A section of tourism sector stakeholders said they had informally requested hotels and transporters to take old Rs 500 and Rs 1,000 notes from travellers in north Bengal who are unable to exchange currency notes in the middle of a holiday.
Some hotels and transporters have agreed to this, although hotels and transport companies are not among the designated places that the Centre has named — such as petrol pumps, banks — where people can give their old currency notes in exchange for new ones.
Tourism sector representatives said they had suggested this to hotels so that tourists were not inconvenienced. Also, hotels and transport operators often go to banks to deposit cash. So, whether the notes are new or old, the currency notes will have to be deposited.
On November 8, when the Centre made the decision to scrap notes of the two denominations and issued directives on withdrawal of money from bank counters and ATMs, hundreds of tourists in north Bengal and adjoining Sikkim were worried about making payments.
The problem had become more acute for tourists who travel to a destination first, then book hotels and cars, said a senior tour operator in Siliguri.
“Tourists who have bought travel packages earlier were less inconvenienced as they had made the major portion of their payments to us for accommodation, transport and other services,” the operator said.
Another tour operator said: “There was a feeling of insecurity and concern among tourists who are in a fix. We spoke to hoteliers and transporters and requested to them to accept these two currency notes as payments. We told them that eventually, every hotel deposits its collections in banks at regular intervals. The same is true for transporters. As there is no bar on making deposits, we believe there can’t be any problem if a hotelier accepts these notes from a tourist as payment. He can easily deposit the money and can save the tourist from the harassment.”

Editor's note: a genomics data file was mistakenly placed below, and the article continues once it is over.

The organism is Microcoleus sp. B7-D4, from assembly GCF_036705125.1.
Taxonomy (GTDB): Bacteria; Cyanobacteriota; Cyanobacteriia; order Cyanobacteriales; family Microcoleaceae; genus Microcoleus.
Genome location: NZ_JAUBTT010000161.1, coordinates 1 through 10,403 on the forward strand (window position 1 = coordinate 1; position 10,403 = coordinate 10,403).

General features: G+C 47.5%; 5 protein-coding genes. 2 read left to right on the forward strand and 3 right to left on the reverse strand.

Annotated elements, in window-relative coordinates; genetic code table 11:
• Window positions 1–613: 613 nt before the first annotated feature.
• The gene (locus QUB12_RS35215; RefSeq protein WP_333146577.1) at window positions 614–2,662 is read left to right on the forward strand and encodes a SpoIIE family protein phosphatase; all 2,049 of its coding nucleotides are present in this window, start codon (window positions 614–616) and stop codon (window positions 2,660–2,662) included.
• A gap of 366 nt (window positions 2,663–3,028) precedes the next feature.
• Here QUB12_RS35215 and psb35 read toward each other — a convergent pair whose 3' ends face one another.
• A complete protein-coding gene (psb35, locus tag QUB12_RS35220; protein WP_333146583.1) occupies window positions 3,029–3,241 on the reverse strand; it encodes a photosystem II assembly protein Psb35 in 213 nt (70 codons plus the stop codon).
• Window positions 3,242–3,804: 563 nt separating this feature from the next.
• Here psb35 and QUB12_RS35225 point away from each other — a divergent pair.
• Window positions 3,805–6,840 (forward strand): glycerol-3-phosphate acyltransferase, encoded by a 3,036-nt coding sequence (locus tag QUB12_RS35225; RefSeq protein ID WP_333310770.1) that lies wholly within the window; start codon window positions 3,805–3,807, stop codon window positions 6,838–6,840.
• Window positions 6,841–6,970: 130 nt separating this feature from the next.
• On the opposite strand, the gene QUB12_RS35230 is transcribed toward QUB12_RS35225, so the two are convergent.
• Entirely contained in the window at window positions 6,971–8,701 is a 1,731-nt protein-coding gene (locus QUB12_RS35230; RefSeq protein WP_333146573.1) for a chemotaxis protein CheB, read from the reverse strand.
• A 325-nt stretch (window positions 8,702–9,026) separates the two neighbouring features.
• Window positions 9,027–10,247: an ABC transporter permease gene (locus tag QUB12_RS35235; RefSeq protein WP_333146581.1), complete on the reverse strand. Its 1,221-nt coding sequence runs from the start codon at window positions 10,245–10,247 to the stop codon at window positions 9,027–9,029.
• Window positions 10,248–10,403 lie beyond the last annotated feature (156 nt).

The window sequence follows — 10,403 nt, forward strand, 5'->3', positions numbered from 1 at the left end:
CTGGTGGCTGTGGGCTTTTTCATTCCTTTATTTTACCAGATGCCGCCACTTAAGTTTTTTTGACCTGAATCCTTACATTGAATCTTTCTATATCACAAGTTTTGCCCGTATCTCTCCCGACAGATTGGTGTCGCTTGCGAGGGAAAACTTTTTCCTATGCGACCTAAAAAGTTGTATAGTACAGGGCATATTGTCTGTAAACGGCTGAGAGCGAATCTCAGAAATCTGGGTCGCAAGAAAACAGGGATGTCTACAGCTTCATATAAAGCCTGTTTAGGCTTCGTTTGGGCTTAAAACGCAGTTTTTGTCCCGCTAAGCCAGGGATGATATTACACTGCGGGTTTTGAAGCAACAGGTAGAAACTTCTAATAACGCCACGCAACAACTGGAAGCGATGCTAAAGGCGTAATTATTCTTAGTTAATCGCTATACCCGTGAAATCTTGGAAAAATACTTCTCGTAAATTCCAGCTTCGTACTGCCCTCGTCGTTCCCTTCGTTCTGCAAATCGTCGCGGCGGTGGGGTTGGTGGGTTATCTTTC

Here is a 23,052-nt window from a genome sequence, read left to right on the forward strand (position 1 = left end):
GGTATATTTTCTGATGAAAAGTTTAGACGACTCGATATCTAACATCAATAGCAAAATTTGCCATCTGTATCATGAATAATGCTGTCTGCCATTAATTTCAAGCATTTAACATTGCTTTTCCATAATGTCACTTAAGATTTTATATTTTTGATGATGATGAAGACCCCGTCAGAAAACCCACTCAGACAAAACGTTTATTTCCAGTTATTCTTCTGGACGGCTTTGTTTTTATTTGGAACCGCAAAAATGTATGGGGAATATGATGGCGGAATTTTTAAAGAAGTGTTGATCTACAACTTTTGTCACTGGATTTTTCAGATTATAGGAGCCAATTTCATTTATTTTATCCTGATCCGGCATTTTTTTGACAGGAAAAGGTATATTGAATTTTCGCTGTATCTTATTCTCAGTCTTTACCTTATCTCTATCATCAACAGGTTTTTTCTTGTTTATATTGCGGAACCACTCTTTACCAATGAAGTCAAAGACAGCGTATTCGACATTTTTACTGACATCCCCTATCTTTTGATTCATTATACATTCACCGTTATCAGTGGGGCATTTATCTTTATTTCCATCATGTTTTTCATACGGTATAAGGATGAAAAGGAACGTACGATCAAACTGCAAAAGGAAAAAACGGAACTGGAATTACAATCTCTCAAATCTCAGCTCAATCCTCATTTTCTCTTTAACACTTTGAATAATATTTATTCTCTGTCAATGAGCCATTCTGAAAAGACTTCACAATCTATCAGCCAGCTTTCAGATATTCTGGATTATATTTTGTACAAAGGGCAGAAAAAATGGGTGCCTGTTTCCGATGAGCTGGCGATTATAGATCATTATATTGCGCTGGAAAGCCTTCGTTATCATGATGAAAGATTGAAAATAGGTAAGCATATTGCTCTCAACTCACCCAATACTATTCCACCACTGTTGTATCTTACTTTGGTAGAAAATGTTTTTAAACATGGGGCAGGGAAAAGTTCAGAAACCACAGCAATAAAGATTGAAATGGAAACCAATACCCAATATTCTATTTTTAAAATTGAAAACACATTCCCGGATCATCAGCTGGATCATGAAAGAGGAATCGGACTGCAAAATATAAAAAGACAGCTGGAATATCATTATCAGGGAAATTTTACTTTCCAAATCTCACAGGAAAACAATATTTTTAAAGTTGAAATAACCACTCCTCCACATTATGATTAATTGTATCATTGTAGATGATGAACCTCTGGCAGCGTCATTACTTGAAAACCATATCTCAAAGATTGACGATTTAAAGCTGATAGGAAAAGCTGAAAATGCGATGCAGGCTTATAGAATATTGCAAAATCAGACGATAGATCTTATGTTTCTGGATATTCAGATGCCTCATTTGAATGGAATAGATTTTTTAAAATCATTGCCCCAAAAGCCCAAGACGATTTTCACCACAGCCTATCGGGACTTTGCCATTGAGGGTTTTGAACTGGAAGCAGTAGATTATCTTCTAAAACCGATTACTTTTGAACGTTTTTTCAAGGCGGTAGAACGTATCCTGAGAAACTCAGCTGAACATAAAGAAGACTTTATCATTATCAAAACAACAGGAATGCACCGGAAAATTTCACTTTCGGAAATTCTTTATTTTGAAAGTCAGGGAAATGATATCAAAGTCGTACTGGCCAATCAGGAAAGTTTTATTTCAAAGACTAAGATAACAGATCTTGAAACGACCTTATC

The arrangement, he said, is informal as the Union finance ministry’s directive has stipulated 11 places such as rail stations, airports, petrol pumps, milk booths and crematoriums that will take old notes from the midnight of November 11.
“We cannot force anybody in the industry to accept the notes but if this realistic approach is taken, it can help tourists. It is entirely an informal appeal and an informal arrangement,” a senior member of the travel industry said.
He mentioned a couple of families who had come to Darjeeling all the way from Gujarat and were carrying cash. “Only one family was carrying a card…. Unfortunately, the swapping machine at the hotel was not working yesterday, when they were scheduled to leave. They articulated their problem to the hotel manager who had heard about our appeal. He accepted the payment in cash. The families could leave without any harassment,” he said.
For tourists travelling through pre-bought packages but who have opted for additional services during a trip, such arrangements have been made by the operators. “We have come across a number of such clients who had hired services but find it to be a problem to make the payments,” Samrat Sanyal, a representative of a prominent travel service provider, said.
For these tourists, he said, the travel company concerned is asking the tourists to visit their offices in Siliguri as many of them have card machines installed and make the payments. Alternatively, they are requesting the tourists to make online payment, using their cellphones.
“If required, we are also sending our local representatives to their hotels with laptops so that they can access online banking and make the payment,” Sanyal said.
[Via: Telegraph, Pic: Cash spoiler to pristine view]
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